It sounds like this was a lively debate. I’m sorry I had to miss it, but we already had an important commitment to honor — the publication party for The Book of Regrets, a poetry collection published by Little Pear Press, which I’ll say more about soon. The summary of the debate seems to focus more on the clashes between Navarro and Castellone, so if others can add comments fleshing out what was covered, that would be great. From Projo:
CRANSTON — Emilio L. Navarro stressed his “lifelong commitment” to the Democratic Party, drawing attention to his opponent’s past Republican affiliation. Joseph C. Castellone praised the city’s fiscal strength and suggested that Navarro was allied with politicians who had nearly bankrupted the city four years ago.
That was just in their opening remarks.
The candidates for the Democratic nomination for the Ward 2 City Council seat faced off last night in what will probably be the only debate before the Sept. 12 primary, and they seized on the opportunity to distinguish their platforms.
“I am the only choice for that seat,” said Navarro, 39, a truck salesman who heads the local Little League. “If you want what’s best for your family, you will give me your vote.”
Republican Mark J. Lucas, who has no primary opponent in his bid for the Ward 2 seat, also participated in the debate, held at the Central Library, on Sockanosset Cross Road. The debate, sponsored by the Cranston Herald newspaper, attracted more than 50 people.
The most pointed exchanges, however, were between Navarro and Castellone, 42, who appeared eager to stake out conflicting positions on most issues and, at times, ridiculed each other’s ideas.
At one point, Castellone mocked Navarro’s proposal to drain the Budlong Pool every fall to accommodate skateboarders, saying mischievous youths need structure and parental oversight. “Rather than send them off on a skateboard,” he said, “I’d like to send them off in the right direction.”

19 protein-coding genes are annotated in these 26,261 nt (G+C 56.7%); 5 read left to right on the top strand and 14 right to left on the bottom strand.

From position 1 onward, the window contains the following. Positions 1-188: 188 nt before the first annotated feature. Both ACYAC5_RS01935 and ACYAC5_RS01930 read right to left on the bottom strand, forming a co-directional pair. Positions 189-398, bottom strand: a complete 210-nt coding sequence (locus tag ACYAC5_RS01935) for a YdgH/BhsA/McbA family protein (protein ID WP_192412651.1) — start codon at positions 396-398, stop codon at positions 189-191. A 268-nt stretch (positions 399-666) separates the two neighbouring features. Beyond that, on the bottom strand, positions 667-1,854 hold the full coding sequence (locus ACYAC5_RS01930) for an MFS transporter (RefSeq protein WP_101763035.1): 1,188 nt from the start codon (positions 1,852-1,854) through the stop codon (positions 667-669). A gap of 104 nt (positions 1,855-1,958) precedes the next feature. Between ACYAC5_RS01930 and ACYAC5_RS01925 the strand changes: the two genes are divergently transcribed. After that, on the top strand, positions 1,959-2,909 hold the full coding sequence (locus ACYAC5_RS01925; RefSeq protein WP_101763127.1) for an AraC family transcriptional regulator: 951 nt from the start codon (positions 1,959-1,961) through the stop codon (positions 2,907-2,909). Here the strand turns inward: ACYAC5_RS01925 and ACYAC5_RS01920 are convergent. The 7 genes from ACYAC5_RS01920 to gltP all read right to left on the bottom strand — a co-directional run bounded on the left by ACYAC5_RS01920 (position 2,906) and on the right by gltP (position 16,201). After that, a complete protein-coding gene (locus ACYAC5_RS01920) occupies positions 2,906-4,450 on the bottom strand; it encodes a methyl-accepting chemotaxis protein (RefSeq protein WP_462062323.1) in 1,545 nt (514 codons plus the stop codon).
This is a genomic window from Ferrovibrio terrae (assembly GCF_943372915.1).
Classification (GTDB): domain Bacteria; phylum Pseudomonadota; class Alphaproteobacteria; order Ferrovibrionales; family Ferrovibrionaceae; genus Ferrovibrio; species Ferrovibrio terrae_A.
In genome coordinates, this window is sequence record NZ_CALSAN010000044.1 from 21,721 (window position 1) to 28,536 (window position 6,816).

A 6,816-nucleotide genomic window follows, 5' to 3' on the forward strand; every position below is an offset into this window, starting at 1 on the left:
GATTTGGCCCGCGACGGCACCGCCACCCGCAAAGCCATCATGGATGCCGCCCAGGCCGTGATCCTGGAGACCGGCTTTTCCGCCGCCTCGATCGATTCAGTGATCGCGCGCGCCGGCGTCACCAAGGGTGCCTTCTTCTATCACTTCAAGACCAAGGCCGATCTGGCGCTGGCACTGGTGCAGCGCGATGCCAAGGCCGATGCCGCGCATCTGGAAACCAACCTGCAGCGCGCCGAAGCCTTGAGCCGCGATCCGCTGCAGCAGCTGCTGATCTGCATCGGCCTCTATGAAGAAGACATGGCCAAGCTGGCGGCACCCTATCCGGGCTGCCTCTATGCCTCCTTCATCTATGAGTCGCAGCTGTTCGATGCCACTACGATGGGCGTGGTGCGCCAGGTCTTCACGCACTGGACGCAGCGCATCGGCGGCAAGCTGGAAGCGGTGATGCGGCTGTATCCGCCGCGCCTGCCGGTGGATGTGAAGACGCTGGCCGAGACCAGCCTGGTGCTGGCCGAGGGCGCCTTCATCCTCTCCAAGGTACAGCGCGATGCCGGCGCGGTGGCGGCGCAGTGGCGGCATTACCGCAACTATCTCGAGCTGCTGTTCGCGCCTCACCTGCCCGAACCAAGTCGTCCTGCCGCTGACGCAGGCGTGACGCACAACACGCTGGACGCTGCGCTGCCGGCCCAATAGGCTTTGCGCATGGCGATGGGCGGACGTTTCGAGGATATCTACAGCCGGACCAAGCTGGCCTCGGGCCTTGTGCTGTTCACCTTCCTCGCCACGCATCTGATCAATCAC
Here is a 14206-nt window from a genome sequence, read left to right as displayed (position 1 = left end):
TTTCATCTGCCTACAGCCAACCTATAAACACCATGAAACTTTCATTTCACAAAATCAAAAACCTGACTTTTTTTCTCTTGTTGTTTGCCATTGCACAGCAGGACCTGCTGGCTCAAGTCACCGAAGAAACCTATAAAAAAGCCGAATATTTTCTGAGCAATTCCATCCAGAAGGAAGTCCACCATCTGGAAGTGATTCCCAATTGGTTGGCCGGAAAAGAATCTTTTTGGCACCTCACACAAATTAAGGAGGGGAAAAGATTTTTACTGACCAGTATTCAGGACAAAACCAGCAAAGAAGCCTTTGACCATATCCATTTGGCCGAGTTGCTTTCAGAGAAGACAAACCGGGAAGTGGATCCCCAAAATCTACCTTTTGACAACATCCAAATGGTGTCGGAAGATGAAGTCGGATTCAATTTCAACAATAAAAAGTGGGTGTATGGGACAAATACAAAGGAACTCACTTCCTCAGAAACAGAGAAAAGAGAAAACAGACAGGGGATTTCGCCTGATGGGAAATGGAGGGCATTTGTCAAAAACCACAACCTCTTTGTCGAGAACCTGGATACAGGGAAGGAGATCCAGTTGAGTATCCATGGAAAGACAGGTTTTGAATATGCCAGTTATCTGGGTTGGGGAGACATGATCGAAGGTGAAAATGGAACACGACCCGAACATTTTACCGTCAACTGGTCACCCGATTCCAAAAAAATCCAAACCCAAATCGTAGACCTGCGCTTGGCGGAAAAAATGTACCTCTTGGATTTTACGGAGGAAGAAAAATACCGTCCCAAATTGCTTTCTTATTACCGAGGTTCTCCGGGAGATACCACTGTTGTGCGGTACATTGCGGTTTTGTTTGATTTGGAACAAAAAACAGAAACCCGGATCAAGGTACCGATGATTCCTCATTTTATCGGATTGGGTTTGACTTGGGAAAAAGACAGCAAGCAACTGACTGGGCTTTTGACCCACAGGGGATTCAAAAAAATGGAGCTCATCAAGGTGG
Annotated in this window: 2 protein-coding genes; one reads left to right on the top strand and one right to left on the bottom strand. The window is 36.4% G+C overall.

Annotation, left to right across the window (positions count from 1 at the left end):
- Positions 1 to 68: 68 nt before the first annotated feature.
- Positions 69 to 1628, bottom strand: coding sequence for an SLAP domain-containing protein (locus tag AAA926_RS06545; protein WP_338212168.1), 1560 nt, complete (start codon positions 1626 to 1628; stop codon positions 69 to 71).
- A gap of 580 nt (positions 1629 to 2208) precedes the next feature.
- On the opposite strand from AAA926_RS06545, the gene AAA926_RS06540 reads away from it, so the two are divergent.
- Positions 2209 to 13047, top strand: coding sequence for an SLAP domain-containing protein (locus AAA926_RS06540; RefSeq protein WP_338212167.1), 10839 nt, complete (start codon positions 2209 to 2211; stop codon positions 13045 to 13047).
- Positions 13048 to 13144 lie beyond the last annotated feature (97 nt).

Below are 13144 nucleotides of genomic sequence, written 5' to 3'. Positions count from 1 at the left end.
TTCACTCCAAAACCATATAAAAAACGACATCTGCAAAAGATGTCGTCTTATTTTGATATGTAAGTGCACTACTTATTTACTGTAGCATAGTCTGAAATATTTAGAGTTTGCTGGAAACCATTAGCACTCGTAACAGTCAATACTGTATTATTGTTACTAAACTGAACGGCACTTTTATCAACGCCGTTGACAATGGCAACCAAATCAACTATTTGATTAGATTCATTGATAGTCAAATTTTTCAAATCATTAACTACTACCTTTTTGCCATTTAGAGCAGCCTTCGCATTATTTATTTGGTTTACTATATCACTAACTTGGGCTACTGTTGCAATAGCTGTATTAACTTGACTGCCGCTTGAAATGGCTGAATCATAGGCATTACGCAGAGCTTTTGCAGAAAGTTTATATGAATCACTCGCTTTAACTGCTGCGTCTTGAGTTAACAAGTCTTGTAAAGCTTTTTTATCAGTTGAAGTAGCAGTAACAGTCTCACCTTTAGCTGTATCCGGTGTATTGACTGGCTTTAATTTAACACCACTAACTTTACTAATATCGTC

Later, when Castellone called for eliminating the fees residents pay to use the pool, Navarro dismissed the idea as counterproductive. He said the city needed to raise revenue to improve the aging facility. (Residents pay $50 for a season family pass, $25 for an individual.)
“The fee that’s charged is a bargain,” Navarro said, agreeing with Lucas. “Every little bit helps.”
Navarro, who has never before sought elective office, said the City Council should strip developer Piyush Patel of the liquor license it issued him for the restaurant Patel says would be part of his redevelopment of the long-closed Park Cinema.
That project, he said, is as good as dead. “The only thing that’s happened is weeds growing,” he said. “We need to tell Patel to just give it up.”
Castellone, the owner of Cranston Firearms, disagreed. Navarro’s plan, he countered, would doom the project. “The idea is not to continue to strangle this businessman,” he said, a position echoed by Lucas. “We need to work with him.”
The two switched their postures dramatically when asked about the council’s strained relationship with the School Committee, with Navarro counseling reconciliation, and Castellone taking a hard line.
Navarro, running with the endorsement of the Democratic Ward 2 City Committee, said the council members should “build relationships” with the school board members to find common ground. He said the department should continue to enjoy virtual autonomy over its spending. [full text]
I was wondering if the issue of the Cullion Corporation Concrete batching plant came up. The latest news on this issue seemed discouraging, as the lawyer for Cullion was quoted in the Projo earlier in the week saying he fully expected the DEM to approve their building permit, over the strong objections of residents and businesses in the area. Council President Garabedian said that there will be another hearing of the City Council to solicit testimony from the DEM about the project.